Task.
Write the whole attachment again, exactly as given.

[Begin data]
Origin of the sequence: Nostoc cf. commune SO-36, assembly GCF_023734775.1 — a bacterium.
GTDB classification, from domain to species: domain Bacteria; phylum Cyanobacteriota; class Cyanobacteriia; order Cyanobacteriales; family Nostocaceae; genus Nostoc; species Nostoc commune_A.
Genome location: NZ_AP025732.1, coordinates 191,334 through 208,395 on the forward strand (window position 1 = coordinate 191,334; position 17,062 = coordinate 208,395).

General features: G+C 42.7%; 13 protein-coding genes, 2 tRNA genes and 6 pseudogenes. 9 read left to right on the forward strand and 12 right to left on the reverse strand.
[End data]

Origin of the sequence: Nostoc cf. commune SO-36, assembly GCF_023734775.1 — a bacterium.
GTDB classification, from domain to species: domain Bacteria; phylum Cyanobacteriota; class Cyanobacteriia; order Cyanobacteriales; family Nostocaceae; genus Nostoc; species Nostoc commune_A.
Genome location: NZ_AP025732.1, coordinates 191,334 through 208,395 on the forward strand (window position 1 = coordinate 191,334; position 17,062 = coordinate 208,395).

General features: G+C 42.7%; 13 protein-coding genes, 2 tRNA genes and 6 pseudogenes. 9 read left to right on the forward strand and 12 right to left on the reverse strand.